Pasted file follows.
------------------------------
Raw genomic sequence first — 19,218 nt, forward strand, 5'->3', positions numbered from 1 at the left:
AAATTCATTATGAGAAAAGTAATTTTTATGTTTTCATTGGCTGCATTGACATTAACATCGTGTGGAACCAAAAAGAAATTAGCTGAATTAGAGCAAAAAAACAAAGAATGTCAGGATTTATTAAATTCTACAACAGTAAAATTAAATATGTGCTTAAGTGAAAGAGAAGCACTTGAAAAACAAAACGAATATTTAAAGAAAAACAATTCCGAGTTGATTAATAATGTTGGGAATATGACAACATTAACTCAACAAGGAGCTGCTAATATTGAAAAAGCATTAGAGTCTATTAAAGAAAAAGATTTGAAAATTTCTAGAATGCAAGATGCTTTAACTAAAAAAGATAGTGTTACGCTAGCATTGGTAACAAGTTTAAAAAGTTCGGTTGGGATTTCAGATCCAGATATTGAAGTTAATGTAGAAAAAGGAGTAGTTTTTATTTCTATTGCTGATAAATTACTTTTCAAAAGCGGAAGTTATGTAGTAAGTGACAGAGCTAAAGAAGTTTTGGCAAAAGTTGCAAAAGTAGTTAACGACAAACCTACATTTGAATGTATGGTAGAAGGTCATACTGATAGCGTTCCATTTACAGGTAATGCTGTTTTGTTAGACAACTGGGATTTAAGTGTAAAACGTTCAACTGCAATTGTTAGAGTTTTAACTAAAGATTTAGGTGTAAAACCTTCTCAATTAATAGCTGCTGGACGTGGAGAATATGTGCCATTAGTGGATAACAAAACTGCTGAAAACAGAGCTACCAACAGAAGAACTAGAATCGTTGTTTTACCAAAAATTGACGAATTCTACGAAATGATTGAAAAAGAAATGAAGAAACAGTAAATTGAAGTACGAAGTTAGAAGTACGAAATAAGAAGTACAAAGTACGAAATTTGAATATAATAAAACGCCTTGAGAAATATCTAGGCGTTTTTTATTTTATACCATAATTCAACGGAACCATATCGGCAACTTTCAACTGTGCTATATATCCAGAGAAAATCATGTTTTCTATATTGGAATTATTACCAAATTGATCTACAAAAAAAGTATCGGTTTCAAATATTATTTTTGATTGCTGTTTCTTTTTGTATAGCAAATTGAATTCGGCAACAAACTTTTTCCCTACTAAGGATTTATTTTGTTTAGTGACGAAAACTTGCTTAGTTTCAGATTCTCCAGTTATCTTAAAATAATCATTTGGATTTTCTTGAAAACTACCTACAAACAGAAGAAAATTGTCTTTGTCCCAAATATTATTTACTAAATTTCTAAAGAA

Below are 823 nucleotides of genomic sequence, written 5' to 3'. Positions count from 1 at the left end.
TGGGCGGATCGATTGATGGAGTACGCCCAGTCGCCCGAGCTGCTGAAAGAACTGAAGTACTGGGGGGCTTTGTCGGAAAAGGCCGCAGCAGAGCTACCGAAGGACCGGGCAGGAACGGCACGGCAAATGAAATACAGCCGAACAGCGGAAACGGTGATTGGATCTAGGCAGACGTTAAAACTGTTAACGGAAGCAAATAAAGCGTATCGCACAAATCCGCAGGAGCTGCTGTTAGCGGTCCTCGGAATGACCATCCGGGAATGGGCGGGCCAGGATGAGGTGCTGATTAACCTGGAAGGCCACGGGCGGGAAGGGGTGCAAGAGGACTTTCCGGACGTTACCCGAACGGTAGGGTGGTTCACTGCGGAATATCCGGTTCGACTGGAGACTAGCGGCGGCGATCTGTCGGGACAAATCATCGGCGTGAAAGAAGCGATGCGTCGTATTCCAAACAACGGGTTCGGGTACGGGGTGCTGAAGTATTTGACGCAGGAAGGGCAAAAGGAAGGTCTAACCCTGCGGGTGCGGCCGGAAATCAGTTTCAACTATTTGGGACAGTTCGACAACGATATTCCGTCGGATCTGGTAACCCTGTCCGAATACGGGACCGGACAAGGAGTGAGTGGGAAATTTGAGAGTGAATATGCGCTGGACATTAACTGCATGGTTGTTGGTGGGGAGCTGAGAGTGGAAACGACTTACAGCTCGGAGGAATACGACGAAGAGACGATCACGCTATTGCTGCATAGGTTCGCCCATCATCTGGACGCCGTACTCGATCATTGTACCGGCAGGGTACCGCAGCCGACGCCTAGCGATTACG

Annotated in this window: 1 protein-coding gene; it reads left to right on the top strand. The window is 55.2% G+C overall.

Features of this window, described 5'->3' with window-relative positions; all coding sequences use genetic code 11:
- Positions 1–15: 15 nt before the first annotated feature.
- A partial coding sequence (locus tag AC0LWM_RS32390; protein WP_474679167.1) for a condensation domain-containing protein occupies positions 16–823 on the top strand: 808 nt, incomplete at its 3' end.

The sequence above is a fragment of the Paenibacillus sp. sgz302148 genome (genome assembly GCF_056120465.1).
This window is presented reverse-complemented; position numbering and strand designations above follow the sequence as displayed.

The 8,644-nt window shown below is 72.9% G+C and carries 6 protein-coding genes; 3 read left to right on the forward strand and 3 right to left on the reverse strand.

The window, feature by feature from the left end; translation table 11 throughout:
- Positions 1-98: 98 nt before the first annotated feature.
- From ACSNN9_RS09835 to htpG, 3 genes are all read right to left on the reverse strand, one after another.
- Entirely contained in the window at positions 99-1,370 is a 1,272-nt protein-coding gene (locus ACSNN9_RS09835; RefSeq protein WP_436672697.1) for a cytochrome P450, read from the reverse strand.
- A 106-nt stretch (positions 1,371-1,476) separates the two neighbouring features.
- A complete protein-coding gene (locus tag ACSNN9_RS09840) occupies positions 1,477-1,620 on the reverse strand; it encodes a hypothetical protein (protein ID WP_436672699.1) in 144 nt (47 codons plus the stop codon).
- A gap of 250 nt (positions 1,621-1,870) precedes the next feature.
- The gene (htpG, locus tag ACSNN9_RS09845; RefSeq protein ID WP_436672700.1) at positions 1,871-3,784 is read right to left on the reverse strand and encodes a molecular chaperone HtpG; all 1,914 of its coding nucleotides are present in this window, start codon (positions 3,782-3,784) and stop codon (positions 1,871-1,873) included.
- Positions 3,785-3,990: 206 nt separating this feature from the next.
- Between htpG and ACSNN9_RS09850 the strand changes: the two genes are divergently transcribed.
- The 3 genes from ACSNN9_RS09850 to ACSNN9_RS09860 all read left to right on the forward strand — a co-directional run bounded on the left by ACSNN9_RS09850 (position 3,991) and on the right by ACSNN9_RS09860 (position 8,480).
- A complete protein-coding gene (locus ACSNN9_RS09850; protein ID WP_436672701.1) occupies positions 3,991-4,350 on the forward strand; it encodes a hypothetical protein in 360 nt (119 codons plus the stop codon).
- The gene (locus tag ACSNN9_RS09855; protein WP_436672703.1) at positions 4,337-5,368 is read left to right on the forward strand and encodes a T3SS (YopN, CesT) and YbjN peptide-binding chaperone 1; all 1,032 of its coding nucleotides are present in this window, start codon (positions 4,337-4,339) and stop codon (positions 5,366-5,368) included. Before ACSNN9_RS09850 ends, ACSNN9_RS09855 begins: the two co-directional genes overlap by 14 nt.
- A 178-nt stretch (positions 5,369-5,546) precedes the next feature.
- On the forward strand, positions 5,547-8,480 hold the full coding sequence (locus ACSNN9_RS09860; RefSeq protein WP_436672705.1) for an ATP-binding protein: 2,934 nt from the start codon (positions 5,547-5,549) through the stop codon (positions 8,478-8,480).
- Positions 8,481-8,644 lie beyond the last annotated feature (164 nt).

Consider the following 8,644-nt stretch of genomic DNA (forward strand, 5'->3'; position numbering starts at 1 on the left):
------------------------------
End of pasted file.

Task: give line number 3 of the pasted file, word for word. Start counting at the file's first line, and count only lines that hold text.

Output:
Below are 823 nucleotides of genomic sequence, written 5' to 3'. Positions count from 1 at the left end.